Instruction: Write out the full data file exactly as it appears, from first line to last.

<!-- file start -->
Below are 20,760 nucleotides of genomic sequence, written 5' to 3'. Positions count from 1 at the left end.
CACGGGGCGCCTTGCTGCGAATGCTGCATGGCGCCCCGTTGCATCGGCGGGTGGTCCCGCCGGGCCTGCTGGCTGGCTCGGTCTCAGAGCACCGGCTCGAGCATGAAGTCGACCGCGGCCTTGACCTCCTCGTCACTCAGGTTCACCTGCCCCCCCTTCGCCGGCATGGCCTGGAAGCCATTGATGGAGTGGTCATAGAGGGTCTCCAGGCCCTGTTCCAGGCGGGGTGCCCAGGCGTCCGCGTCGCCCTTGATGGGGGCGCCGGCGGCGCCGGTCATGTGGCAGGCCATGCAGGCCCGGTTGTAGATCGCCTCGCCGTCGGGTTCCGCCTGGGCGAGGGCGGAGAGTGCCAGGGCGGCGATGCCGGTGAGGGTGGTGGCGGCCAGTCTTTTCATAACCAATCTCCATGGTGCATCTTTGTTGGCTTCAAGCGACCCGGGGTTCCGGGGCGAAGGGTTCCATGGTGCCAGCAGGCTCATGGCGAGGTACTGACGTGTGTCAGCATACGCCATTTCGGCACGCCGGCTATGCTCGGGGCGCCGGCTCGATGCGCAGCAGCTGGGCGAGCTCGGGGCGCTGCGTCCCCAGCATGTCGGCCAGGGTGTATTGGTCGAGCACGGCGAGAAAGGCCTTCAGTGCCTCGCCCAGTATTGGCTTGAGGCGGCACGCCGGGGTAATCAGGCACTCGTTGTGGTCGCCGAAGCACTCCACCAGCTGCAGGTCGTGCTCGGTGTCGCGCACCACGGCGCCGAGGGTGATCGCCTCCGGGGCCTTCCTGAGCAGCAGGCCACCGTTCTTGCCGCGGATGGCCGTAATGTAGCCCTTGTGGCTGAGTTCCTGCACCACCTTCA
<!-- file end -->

Below are 20,760 nucleotides of genomic sequence, written 5' to 3'. Positions count from 1 at the left end.
CACGGGGCGCCTTGCTGCGAATGCTGCATGGCGCCCCGTTGCATCGGCGGGTGGTCCCGCCGGGCCTGCTGGCTGGCTCGGTCTCAGAGCACCGGCTCGAGCATGAAGTCGACCGCGGCCTTGACCTCCTCGTCACTCAGGTTCACCTGCCCCCCCTTCGCCGGCATGGCCTGGAAGCCATTGATGGAGTGGTCATAGAGGGTCTCCAGGCCCTGTTCCAGGCGGGGTGCCCAGGCGTCCGCGTCGCCCTTGATGGGGGCGCCGGCGGCGCCGGTCATGTGGCAGGCCATGCAGGCCCGGTTGTAGATCGCCTCGCCGTCGGGTTCCGCCTGGGCGAGGGCGGAGAGTGCCAGGGCGGCGATGCCGGTGAGGGTGGTGGCGGCCAGTCTTTTCATAACCAATCTCCATGGTGCATCTTTGTTGGCTTCAAGCGACCCGGGGTTCCGGGGCGAAGGGTTCCATGGTGCCAGCAGGCTCATGGCGAGGTACTGACGTGTGTCAGCATACGCCATTTCGGCACGCCGGCTATGCTCGGGGCGCCGGCTCGATGCGCAGCAGCTGGGCGAGCTCGGGGCGCTGCGTCCCCAGCATGTCGGCCAGGGTGTATTGGTCGAGCACGGCGAGAAAGGCCTTCAGTGCCTCGCCCAGTATTGGCTTGAGGCGGCACGCCGGGGTAATCAGGCACTCGTTGTGGTCGCCGAAGCACTCCACCAGCTGCAGGTCGTGCTCGGTGTCGCGCACCACGGCGCCGAGGGTGATCGCCTCCGGGGCCTTCCTGAGCAGCAGGCCACCGTTCTTGCCGCGGATGGCCGTAATGTAGCCCTTGTGGCTGAGTTCCTGCACCACCTTCA